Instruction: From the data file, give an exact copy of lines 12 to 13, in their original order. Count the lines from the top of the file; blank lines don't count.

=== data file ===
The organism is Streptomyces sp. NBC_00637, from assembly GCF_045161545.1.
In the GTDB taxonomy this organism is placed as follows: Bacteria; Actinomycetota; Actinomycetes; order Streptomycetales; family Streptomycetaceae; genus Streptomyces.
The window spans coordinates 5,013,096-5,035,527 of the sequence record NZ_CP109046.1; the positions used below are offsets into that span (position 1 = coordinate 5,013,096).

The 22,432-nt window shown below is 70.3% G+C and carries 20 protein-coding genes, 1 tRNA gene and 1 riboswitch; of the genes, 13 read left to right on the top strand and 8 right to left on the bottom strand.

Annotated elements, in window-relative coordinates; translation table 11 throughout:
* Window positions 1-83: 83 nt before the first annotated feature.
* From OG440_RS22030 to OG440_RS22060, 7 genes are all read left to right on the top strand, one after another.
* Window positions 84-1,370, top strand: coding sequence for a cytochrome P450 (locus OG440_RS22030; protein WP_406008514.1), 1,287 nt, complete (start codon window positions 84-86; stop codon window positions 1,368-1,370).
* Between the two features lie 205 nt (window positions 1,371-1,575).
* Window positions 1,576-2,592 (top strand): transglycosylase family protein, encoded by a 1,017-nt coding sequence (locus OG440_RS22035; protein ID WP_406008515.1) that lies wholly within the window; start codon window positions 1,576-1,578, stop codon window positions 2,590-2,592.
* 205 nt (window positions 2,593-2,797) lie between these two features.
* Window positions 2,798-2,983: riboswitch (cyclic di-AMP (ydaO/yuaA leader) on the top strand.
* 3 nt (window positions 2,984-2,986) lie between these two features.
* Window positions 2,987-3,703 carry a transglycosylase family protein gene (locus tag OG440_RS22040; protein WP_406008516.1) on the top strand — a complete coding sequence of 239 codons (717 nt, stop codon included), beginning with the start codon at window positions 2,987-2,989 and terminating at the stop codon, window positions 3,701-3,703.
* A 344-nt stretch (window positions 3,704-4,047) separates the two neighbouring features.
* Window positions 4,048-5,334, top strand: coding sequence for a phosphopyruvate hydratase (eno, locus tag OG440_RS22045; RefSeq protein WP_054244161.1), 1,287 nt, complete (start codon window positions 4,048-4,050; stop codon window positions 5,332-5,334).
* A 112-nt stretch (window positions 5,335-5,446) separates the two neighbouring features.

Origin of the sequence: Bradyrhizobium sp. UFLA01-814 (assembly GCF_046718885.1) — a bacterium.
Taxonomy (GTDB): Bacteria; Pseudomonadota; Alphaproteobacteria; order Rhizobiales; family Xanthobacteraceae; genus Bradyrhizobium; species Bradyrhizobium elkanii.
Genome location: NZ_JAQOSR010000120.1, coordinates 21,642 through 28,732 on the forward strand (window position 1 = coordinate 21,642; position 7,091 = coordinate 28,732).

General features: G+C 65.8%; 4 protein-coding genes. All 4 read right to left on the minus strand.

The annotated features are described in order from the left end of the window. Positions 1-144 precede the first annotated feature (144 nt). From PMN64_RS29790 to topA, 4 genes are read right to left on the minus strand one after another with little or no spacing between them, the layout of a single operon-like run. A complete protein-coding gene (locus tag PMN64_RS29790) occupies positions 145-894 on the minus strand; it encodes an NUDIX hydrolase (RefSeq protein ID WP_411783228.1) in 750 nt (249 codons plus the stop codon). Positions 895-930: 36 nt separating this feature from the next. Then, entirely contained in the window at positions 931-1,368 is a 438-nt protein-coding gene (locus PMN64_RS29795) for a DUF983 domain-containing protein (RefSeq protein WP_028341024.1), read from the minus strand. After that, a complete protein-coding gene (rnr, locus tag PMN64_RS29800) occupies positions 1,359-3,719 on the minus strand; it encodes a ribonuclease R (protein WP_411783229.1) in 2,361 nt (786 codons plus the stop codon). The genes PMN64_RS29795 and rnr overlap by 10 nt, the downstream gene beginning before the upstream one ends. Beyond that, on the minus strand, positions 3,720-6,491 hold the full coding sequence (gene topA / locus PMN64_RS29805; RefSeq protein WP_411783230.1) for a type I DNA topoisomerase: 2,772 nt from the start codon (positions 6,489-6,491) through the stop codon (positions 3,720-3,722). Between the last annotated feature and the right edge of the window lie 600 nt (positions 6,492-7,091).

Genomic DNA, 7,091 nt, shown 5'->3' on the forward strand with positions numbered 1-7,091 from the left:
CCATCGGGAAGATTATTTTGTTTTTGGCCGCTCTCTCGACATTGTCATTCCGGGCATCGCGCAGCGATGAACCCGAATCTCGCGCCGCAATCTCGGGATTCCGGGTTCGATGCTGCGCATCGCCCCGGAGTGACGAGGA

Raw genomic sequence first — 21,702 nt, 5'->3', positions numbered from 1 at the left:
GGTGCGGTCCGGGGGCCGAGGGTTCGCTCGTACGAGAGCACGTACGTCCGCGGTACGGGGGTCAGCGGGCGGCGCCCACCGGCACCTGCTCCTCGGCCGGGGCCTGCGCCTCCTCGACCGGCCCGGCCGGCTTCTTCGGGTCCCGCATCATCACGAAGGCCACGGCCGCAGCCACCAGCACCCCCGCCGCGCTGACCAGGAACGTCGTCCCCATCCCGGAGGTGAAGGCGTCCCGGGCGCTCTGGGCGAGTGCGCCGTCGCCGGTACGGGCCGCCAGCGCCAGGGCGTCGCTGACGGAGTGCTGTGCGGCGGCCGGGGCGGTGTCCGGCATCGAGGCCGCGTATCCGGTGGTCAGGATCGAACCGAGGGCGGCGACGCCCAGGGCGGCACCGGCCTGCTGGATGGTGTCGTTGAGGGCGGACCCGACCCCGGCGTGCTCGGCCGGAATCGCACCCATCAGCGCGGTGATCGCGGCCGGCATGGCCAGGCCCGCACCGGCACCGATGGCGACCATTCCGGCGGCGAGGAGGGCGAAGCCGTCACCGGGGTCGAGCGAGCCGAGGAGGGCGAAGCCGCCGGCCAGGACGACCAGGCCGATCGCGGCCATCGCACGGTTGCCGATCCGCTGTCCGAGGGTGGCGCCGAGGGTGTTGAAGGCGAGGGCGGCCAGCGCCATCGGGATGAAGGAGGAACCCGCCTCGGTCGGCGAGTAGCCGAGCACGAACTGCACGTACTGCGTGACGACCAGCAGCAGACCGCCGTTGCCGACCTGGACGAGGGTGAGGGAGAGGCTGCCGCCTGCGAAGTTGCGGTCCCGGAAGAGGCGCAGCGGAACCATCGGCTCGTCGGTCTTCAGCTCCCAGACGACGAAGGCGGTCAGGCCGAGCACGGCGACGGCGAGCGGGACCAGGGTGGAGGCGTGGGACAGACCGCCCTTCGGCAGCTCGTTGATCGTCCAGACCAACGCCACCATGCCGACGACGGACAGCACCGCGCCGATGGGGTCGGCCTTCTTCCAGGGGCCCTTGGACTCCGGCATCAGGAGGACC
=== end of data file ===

* Window positions 2,798-2,983: riboswitch (cyclic di-AMP (ydaO/yuaA leader) on the top strand.
* 3 nt (window positions 2,984-2,986) lie between these two features.